July 24, 2017
DALLAS (SMU) – The adventure continues July 30-Aug. 4 for 46 Texas Science and Engineering Fair winners from across the state at a free, residential camp hosted at SMU and taught by some of its most prestigious faculty members.
Thanks to a grant from the Texas Workforce Commission, the Caruth Institute for Engineering Education’s 2017 Governor’s Science and Technology Champions’ Academy is being offered at no cost to the participants. The goal of the grant is to encourage promising students to pursue careers in science and technology. Students will get to choose their own focus: drone-powered research, cyber security, fossil research and exhibit preparation, micro-robotics or geothermal heat mapping.
“These students will get to spend a week living on campus and working on cutting-edge research with SMU professors and students,” said Heather Hankamer, director of K-12 outreach in the Caruth Institute for Engineering Education in the Lyle School of Engineering and president of the Dallas Regional Science and Engineering Fair. “Can you imagine preparing fossils for an exhibit at the Smithsonian Institution with guidance from a world-renowned paleontologist, or building micro robots under the supervision of an international nanotechnology pioneer? It’s going to be exciting.”
The five research teams will present their findings at 1 p.m. Friday, Aug. 4, in the SMU’s Hughes-Trigg Theater.
Student research teams will include:
Sea Monsters Unearthed
Students will work with Louis Jacobs, SMU professor of paleontology and one of the world’s foremost authorities on dinosaurs, mososaurs and other prehistoric creatures, in preparing fossils related to the tectonic opening of the South Atlantic Ocean and the prehistoric separation of Africa and South America. The fossils will be part of an an exhibition for the Smithsonian Institution’s National Museum of Natural History in Washington, D.C., where they will be viewed by as many as 7 million annually.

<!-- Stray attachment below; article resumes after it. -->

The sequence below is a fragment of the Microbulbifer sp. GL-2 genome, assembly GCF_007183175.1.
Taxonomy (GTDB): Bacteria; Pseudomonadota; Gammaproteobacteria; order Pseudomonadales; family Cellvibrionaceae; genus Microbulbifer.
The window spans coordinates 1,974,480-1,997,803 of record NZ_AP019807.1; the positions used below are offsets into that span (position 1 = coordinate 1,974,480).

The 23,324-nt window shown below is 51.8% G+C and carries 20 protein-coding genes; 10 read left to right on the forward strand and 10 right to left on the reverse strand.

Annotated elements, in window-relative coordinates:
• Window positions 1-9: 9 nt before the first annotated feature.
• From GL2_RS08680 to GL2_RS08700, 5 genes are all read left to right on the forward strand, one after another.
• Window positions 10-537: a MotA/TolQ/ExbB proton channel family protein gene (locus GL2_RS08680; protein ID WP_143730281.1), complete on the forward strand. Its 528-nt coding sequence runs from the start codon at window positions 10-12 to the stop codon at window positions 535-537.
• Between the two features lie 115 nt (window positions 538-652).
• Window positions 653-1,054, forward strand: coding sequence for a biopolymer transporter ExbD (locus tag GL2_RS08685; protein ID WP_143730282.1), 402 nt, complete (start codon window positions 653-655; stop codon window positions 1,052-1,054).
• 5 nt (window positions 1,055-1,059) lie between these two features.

Building and Controlling Micro Robots
Students will work with SMU international micro/nanorobotics and biophysics pioneer MinJun Kim to study and build micro robots, formulate fluid mediums for them to travel through, then control the micro particles through a series of different devices. Students will perform a comparative study between the different micro robots, evaluate their performance, and be introduced to basic image processing techniques to extract position and velocity data from the micro rob
Almost all integrated circuits contain a set of four pins – a test port – that
can also serve as a backdoor for hackers who want to steal information from the chip, overwrite memories, or maliciously reconfigure a device. Jennifer Dworak, associate professor in SMU’s Lyle School of Engineering will lead students as they design their own systems to protect a piece of hardware from intruders, and test the efficacy of their systems by trying to hack into each other's boards.
Unmanned Aerial Systems, better known as drones, offer a new perspective on wireless research. Students will be using drones and programmable smartphones to develop and perform measurement-based studies around the Dallas area to collect key wireless data, such as received signal strength and location.
Geothermal Heat Collection & Mapping
Maria Richards, who directs SMU’s renowned Geothermal Energy Lab, will work with students in measuring heat flow - the movement of heat from within the earth to the surface, which allows scientists to understand (among other things) the difference between average annual weather patterns at a location. The group will collect temperature readings from various campus locations, compare historical data, and learn about the impact of buildings on the heat at the surface of Earth. Students will use the Geothermal Lab equipment for temperature logging.